Plug-in cars and vans: time to get electrified?

Image of an electric car symbol
Will you be making a switch to an electric car or van soon?
"Electric vehicles are still VED exempt meaning that thrifty drivers who have a clear choice - go electric, or pay up"
  • | by Kristian Dando

Slowly but surely, electric cars and vans are becoming more mainstream.

Low running costs, government incentives and environmental benefits are all big pluses when it comes to electric cars. However, choice and practicalities mean that the vast majority of drivers still plump for fuel-burners.

But a bevvy of stuff has happened over the past few months which might signal that electric cars and vans might become more commonplace…

We're getting more charging points

Image of someone charging an electric car

You probably missed it among the general hoo-hah around the Queen's speech a few months ago, but provisions were made for more charging points for electric cars.

All service stations and 'major' filling stations will now have to include electric charging points.

Given that the lack of places in which to juice up electric vehicles is one of the reasons that many drivers are put off the prospect this might go some way to allay driver fears.

Volvo's big electric gambit

Image of electric volvo line-up

Think of Volvo, and what comes to mind? We'll wager 'high-risk behaviour' isn't one of them.

The famously sensible Swedish manufacturer caused a few quizzical eyebrows to be raised this month when it revealed that all of its cars from 2019 will come with an electric motor, with its range split between 'mild' hybrid, hybrid and full-electric options.

It'll then start phasing fuel-burning motors out altogether.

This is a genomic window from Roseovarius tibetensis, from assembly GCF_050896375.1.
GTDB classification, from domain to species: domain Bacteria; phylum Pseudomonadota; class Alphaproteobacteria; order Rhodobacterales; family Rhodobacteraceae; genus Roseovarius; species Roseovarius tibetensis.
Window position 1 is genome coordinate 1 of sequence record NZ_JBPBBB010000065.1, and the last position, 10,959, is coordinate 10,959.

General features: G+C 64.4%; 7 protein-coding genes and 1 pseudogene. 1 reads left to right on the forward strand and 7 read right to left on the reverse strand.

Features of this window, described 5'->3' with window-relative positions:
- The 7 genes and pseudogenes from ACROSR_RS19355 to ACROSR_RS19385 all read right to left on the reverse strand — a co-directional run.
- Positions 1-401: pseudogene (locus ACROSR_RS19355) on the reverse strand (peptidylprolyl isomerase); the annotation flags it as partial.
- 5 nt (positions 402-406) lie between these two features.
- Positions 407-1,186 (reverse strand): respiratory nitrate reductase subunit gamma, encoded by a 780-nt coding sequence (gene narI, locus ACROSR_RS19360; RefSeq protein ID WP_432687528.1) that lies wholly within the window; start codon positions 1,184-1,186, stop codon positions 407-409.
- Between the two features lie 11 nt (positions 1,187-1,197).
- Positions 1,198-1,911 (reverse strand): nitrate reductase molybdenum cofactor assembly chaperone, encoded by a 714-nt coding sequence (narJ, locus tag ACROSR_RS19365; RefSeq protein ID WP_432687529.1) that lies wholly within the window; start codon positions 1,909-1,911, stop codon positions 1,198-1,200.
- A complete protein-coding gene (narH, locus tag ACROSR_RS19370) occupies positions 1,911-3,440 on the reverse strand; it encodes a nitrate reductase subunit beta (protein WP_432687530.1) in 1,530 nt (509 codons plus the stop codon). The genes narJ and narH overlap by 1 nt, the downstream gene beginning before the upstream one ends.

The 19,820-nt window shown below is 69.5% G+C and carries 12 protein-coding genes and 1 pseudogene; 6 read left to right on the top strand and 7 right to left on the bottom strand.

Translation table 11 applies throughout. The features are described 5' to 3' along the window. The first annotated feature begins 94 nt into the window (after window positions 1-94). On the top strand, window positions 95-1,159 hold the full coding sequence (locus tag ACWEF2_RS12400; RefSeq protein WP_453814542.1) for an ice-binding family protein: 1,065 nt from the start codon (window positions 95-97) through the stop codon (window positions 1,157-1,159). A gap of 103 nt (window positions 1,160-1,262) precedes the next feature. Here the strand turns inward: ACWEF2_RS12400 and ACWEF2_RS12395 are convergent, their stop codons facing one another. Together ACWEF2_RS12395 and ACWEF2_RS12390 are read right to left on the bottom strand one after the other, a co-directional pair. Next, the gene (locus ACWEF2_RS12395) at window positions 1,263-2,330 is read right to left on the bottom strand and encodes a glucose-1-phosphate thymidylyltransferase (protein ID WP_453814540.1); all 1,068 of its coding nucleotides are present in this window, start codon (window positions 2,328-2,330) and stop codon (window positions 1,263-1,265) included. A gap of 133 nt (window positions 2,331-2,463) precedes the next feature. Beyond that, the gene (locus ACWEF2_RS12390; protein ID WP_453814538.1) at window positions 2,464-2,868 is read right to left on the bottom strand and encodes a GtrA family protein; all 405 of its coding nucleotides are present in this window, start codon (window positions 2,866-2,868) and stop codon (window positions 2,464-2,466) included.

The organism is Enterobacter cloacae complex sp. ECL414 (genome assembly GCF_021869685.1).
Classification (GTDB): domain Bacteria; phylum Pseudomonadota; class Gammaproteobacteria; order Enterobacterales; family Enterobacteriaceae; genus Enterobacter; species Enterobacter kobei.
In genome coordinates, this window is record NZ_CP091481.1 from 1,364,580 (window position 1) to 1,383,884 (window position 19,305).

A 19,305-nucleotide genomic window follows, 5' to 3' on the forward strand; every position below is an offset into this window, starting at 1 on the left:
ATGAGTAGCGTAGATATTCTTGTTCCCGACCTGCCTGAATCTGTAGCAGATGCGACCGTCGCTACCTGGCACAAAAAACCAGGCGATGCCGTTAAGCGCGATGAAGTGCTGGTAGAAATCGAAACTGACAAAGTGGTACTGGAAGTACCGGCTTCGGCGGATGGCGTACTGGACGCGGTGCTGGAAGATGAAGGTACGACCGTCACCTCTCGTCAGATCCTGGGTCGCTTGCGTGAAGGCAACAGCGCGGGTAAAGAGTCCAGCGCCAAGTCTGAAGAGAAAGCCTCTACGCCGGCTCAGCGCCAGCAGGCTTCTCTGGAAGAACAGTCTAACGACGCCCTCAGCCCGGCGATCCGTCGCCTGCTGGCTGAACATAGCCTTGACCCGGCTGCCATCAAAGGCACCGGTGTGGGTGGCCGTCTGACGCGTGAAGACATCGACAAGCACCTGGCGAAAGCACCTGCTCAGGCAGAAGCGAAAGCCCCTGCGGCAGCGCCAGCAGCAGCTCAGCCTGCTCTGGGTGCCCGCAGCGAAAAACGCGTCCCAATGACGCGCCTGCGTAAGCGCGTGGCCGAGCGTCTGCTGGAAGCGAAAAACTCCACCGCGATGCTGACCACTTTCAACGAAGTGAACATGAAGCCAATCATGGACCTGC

"This is about the customer," trumpeted Volvo chief executive Håkan Samuelsson on the announcement.

"People increasingly demand electrified cars and we want to respond to our customers' current and future needs. You can now pick and choose whichever electrified Volvo you wish."

It'll be interesting to see if other manufacturers - particularly ones which have led the way with electric vehicles like Nissan and Renault - follow Volvo's lead.

Big vans ahoy

Image of VW e-Crafter

If you're a private van driver or business user who fancies a piece of the electric van action, your options are limited.

For a start, only smaller vans like the Nissan e-NV200, Renault Kangoo Z.E. and Peugeot Partner are available with electric motors and the running cost benefits that come with them.

That's all about to change though.

The Ford Transit-sized van marketplace is about to start getting served by electric models, with the Volkswagen Crafter (above) and Renault Master ranges due to get electrically powered versions, straight out of the showroom.

Changes to VED

Image of electric cars en masse

Changes to Vehicle Excise Duty came into force earlier this year.

Hybrid cars were the big losers, with cars like the Prius registered after 1 April 2017 now subject to an annual spanking from the Treasury when previously there was none.

Electric vehicles, on the other hand, are still VED exempt meaning that thrifty drivers who want to cut their running costs have a clear choice - go electric, or pay up.

Perhaps that's why the Society of Motor Manufacturers and Traders (SMMT) reported a 45.7% increase in plug-in vehicle registrations in June 2017 compared to the previous year, with 1,446 electric cars being registered compared to 1,006 in June 2016.

Better range

Image of the Renault Zoe

The big issue with electric cars and vans is that you can't drive huge distances without a lengthy charge.

Tesla, the high-end car manufacturer has led the way with industry-leading ranges, but the hefty list price means that they're out of the range of most punters.

The Renault ZOE, one of the more affordable ways into electric car ownership (it still starts at £15,000, mind) got a tweak last year.

Renault claims the range-topping Z.E.40 version can do over 250 miles on a single charge.

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